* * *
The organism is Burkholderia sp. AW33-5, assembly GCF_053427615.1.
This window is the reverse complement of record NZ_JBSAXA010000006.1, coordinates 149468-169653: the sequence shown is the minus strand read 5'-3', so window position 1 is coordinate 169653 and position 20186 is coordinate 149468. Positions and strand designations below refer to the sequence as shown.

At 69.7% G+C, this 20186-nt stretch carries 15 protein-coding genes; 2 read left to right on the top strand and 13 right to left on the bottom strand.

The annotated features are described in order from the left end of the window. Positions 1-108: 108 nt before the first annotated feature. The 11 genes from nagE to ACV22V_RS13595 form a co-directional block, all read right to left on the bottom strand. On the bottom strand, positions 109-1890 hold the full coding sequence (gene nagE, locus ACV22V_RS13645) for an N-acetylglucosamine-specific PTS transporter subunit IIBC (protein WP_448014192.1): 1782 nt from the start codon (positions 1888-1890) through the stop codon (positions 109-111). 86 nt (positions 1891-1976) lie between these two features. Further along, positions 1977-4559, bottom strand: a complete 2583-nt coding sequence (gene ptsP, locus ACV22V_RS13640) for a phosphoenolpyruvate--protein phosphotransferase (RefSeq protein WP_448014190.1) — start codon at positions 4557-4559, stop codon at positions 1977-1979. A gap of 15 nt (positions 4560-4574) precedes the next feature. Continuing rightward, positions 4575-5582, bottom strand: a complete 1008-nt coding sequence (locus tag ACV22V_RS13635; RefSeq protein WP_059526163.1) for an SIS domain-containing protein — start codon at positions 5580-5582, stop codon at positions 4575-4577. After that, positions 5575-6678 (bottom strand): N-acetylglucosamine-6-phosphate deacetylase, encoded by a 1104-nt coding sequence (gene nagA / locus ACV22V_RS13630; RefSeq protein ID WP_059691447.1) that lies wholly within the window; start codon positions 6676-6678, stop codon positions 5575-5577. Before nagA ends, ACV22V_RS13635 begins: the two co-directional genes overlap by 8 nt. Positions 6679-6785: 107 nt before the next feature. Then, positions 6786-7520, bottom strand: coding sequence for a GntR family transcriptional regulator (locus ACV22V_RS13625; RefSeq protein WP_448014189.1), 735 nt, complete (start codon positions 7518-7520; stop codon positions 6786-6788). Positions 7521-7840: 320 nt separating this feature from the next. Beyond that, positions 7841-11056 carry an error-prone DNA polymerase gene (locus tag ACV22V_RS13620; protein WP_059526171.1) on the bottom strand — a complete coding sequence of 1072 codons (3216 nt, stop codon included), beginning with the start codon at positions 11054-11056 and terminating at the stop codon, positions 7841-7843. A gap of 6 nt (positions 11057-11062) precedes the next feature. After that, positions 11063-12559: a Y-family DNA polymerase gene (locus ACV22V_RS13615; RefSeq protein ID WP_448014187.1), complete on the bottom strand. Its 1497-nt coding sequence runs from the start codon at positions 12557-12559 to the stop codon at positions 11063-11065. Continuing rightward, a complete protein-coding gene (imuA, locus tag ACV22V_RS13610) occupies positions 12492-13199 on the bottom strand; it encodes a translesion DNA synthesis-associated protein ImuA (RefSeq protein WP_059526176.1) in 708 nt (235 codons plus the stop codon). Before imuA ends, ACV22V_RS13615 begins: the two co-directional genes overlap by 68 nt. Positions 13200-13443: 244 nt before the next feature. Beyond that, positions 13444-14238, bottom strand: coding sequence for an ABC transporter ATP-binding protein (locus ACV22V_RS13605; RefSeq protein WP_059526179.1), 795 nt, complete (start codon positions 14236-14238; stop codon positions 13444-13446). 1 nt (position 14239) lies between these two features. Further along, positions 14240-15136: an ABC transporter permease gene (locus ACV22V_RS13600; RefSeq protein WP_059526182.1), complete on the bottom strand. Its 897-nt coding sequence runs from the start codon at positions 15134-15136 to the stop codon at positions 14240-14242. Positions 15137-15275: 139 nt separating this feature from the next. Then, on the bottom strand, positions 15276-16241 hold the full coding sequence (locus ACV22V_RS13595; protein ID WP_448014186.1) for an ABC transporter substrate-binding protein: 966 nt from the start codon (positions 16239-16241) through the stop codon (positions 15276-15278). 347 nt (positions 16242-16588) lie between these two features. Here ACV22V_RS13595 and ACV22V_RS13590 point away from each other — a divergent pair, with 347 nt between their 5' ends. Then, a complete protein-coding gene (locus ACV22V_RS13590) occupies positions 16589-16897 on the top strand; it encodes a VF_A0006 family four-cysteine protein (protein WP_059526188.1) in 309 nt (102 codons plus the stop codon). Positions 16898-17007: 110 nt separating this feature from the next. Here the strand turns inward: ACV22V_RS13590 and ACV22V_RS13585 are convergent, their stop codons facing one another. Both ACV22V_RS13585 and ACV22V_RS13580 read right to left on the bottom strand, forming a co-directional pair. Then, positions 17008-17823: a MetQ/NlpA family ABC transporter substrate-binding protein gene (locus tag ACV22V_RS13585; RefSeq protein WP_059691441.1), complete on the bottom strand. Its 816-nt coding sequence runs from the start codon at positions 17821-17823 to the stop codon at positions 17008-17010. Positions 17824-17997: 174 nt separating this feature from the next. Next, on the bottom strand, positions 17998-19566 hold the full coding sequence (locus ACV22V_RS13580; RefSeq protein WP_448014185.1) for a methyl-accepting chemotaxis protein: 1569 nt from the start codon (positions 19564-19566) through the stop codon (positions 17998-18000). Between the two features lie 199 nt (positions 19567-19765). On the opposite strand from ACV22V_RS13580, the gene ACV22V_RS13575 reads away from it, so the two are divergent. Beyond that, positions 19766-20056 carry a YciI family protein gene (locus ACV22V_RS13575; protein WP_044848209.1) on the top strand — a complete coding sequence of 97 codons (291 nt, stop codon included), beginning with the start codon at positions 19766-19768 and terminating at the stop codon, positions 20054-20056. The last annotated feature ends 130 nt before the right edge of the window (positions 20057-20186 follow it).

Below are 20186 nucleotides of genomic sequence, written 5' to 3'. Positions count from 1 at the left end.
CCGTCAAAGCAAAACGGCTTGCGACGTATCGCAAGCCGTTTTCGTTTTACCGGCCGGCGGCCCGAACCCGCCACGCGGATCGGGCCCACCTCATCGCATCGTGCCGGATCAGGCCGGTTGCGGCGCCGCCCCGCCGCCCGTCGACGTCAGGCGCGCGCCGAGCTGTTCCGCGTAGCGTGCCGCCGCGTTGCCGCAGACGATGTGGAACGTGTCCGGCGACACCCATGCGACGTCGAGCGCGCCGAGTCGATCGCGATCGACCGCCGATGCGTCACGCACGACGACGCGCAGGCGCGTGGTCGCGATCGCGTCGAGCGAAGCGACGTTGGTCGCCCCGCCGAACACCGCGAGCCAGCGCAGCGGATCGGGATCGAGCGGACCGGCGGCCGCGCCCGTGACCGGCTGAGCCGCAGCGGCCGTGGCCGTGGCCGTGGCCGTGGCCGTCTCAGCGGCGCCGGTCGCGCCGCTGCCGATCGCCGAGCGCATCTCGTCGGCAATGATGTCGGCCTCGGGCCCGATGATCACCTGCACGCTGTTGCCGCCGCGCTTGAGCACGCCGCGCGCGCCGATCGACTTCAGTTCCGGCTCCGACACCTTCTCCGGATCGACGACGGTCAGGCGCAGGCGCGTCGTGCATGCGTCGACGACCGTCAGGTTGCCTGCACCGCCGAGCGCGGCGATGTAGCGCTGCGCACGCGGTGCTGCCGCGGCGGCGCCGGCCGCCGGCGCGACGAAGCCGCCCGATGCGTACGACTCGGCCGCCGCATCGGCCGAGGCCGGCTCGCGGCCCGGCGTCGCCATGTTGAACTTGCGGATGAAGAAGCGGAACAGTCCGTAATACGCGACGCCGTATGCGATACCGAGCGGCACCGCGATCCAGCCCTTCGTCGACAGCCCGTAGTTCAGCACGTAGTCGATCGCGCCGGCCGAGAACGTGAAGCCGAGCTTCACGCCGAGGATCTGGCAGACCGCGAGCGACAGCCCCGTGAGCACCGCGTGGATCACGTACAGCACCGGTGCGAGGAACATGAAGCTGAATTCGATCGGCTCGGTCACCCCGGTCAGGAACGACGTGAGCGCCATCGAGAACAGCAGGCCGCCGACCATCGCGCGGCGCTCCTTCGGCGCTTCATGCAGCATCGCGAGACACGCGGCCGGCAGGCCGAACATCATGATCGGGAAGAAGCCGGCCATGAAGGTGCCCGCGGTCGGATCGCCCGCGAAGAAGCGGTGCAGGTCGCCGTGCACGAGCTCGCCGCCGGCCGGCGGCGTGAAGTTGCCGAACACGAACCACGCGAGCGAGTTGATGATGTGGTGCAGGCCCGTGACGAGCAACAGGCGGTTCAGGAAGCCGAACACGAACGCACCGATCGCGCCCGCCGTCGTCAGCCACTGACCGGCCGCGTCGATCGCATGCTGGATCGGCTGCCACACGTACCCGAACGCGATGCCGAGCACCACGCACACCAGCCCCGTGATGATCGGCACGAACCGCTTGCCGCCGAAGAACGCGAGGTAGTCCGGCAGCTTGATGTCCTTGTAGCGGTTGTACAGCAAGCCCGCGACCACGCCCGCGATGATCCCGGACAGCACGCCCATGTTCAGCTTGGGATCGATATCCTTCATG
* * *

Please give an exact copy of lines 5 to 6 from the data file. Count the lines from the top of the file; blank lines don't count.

Below are 20186 nucleotides of genomic sequence, written 5' to 3'. Positions count from 1 at the left end.
CCGTCAAAGCAAAACGGCTTGCGACGTATCGCAAGCCGTTTTCGTTTTACCGGCCGGCGGCCCGAACCCGCCACGCGGATCGGGCCCACCTCATCGCATCGTGCCGGATCAGGCCGGTTGCGGCGCCGCCCCGCCGCCCGTCGACGTCAGGCGCGCGCCGAGCTGTTCCGCGTAGCGTGCCGCCGCGTTGCCGCAGACGATGTGGAACGTGTCCGGCGACACCCATGCGACGTCGAGCGCGCCGAGTCGATCGCGATCGACCGCCGATGCGTCACGCACGACGACGCGCAGGCGCGTGGTCGCGATCGCGTCGAGCGAAGCGACGTTGGTCGCCCCGCCGAACACCGCGAGCCAGCGCAGCGGATCGGGATCGAGCGGACCGGCGGCCGCGCCCGTGACCGGCTGAGCCGCAGCGGCCGTGGCCGTGGCCGTGGCCGTGGCCGTCTCAGCGGCGCCGGTCGCGCCGCTGCCGATCGCCGAGCGCATCTCGTCGGCAATGATGTCGGCCTCGGGCCCGATGATCACCTGCACGCTGTTGCCGCCGCGCTTGAGCACGCCGCGCGCGCCGATCGACTTCAGTTCCGGCTCCGACACCTTCTCCGGATCGACGACGGTCAGGCGCAGGCGCGTCGTGCATGCGTCGACGACCGTCAGGTTGCCTGCACCGCCGAGCGCGGCGATGTAGCGCTGCGCACGCGGTGCTGCCGCGGCGGCGCCGGCCGCCGGCGCGACGAAGCCGCCCGATGCGTACGACTCGGCCGCCGCATCGGCCGAGGCCGGCTCGCGGCCCGGCGTCGCCATGTTGAACTTGCGGATGAAGAAGCGGAACAGTCCGTAATACGCGACGCCGTATGCGATACCGAGCGGCACCGCGATCCAGCCCTTCGTCGACAGCCCGTAGTTCAGCACGTAGTCGATCGCGCCGGCCGAGAACGTGAAGCCGAGCTTCACGCCGAGGATCTGGCAGACCGCGAGCGACAGCCCCGTGAGCACCGCGTGGATCACGTACAGCACCGGTGCGAGGAACATGAAGCTGAATTCGATCGGCTCGGTCACCCCGGTCAGGAACGACGTGAGCGCCATCGAGAACAGCAGGCCGCCGACCATCGCGCGGCGCTCCTTCGGCGCTTCATGCAGCATCGCGAGACACGCGGCCGGCAGGCCGAACATCATGATCGGGAAGAAGCCGGCCATGAAGGTGCCCGCGGTCGGATCGCCCGCGAAGAAGCGGTGCAGGTCGCCGTGCACGAGCTCGCCGCCGGCCGGCGGCGTGAAGTTGCCGAACACGAACCACGCGAGCGAGTTGATGATGTGGTGCAGGCCCGTGACGAGCAACAGGCGGTTCAGGAAGCCGAACACGAACGCACCGATCGCGCCCGCCGTCGTCAGCCACTGACCGGCCGCGTCGATCGCATGCTGGATCGGCTGCCACACGTACCCGAACGCGATGCCGAGCACCACGCACACCAGCCCCGTGATGATCGGCACGAACCGCTTGCCGCCGAAGAACGCGAGGTAGTCCGGCAGCTTGATGTCCTTGTAGCGGTTGTACAGCAAGCCCGCGACCACGCCCGCGATGATCCCGGACAGCACGCCCATGTTCAGCTTGGGATCGATATCCTTCATG